The New City Government January 1, 1898 Part II


Method of Paying Taxes

Although the head offices of the chamberlain, the controller and the receivers of taxes and arrears are located in the Borough of Manhattan, each of these officials will have a branch office in the principal city or town of each of the four other boroughs, and no citizen will be compelled to go to the main offices in order to pay taxes, arrears or assessments, but may settle his indebtedness to the city at the office of the department located in the borough in which the property assessed is situated. Copies of the assessment rolls will also be forwarded by the controller to the various borough offices, so that owners may be able to consult them at their convenience.

One of the most important duties falling to the lot of the controller is the designation of the form in which the bonds of the city shall be issued. He is, however, instructed by the act to see that these bonds are issued as corporate stock in shares of the value of not less than &500 each, payable in gold coin or its equivalent in legal currency, and redeemable in a term of not less than ten and not more than fifty years. All such corporate stock is free from taxation except for state purposes. The Municipal Council and Board of Aldermen will be judges as to the necessity of an issue of stock, the controller acting upon their resolution.

When advised by either the commissioners of the sinking fund or the Board of Estimate as the case may be, the controller may also issue short term bonds for purposes of water front or street improvement, and he may, upon his own authority, raise money in the same manner for the payment to state taxes, the requirements of the fixed appropriations, the payment of judgments recovered against the city and other special demands duly specified in the charter.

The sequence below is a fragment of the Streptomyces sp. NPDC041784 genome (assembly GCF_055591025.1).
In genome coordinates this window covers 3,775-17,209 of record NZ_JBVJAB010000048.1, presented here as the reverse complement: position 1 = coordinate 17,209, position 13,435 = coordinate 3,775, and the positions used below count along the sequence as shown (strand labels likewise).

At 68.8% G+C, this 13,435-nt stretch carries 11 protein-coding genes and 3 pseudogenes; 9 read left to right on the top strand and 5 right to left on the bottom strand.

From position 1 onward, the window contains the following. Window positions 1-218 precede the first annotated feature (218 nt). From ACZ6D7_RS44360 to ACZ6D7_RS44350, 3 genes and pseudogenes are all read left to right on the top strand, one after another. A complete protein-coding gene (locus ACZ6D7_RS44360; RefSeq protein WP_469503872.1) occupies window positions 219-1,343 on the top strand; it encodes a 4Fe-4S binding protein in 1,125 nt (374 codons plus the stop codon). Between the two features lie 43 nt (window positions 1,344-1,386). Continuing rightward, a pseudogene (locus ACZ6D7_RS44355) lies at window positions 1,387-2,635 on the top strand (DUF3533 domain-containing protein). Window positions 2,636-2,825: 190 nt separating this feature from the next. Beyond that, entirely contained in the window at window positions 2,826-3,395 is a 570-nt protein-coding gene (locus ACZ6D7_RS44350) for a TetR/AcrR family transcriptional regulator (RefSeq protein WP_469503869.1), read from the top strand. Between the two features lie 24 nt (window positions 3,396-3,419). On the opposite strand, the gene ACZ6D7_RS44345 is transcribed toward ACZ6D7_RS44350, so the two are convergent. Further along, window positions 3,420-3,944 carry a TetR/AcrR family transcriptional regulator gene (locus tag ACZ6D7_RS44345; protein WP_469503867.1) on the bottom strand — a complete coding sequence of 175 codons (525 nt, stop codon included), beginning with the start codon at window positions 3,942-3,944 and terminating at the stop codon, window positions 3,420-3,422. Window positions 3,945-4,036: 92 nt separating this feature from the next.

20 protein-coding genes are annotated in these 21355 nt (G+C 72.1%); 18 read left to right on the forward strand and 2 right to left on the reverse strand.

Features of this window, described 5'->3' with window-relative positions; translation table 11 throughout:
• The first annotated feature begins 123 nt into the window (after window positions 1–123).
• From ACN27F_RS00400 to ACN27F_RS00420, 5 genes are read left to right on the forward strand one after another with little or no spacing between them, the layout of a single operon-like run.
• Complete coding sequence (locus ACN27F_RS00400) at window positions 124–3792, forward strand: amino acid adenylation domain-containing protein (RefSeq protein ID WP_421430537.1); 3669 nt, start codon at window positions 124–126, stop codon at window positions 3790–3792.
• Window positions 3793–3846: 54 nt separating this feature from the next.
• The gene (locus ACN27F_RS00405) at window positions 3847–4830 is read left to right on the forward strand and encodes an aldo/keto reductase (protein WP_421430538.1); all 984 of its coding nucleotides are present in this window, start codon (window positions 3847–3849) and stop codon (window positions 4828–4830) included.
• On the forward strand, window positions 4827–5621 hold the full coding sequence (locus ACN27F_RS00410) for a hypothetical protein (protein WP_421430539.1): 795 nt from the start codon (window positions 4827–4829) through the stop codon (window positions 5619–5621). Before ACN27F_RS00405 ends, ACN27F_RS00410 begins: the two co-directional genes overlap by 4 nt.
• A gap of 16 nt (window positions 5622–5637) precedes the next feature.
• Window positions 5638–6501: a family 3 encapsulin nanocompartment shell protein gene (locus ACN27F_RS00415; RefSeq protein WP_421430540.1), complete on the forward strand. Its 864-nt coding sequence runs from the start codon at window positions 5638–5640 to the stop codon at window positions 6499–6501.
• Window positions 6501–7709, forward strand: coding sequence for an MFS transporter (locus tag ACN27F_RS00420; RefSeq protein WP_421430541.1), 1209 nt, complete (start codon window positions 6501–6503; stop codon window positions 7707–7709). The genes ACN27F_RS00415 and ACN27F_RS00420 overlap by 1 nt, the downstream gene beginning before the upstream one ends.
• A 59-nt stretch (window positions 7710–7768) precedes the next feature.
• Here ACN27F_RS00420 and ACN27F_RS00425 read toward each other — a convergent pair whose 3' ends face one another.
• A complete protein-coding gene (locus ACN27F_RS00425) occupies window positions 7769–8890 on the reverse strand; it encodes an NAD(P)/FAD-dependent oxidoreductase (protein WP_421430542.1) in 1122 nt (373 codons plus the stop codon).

The first controller of the enlarged city is a popular Brooklynite recognized in financial circles as a banker and financier of more than ordinary ability, and under his direction the accounts of the city should be in a flourishing condition four years from now.

Concerning Councilmen and Aldermen

The legislative power of the new city is vested in two houses, known respectively as the Council and the Board of Aldermen. What may be termed the upper house (the Council) is presided over by an elected officer whose salary is fixed at $5,000 a year. This officer will take the place of the mayor and assume the responsibilities of the chief executive, whenever the latter may be unable, either by sickness or absence from the city, to attend to his duties. During such temporary assumption of the mayor's duties the president of the Council may not exercise the mayor's rights of appointment or removal, nor may be approve or veto any ordinance, unless the absence from office of the mayor shall extend beyond a period of ten days.

There are twenty-eight members of the Council in addition tot he president and the mayor, the latter, as has already been noted, holding a seat ex-officio. Each of these members receives a salary of $1,500 a year, and will serve for four years, while the members of the lower house, the aldermen will serve for only two years at a time, and receive a salary of $1,000 a year each. The chairman of this second body will be elected from among the aldermen by a vote taken among themselves, an open vote deciding the matter. He may be removed, when once chosen, only by a four-fifths majority vote of the members of the board. The council will, at its first meeting, appoint a city clerk, who will serve for a term of seven years, at a salary of $7,000 a year, and he will choose a clerk for the Board of Aldermen and a deputy, to serve in each of the boroughs, in addition to a reasonable number of staff clerks for the routine work of his office. The duties of the city clerk are similar to those of the officer holding a like position in any really large city.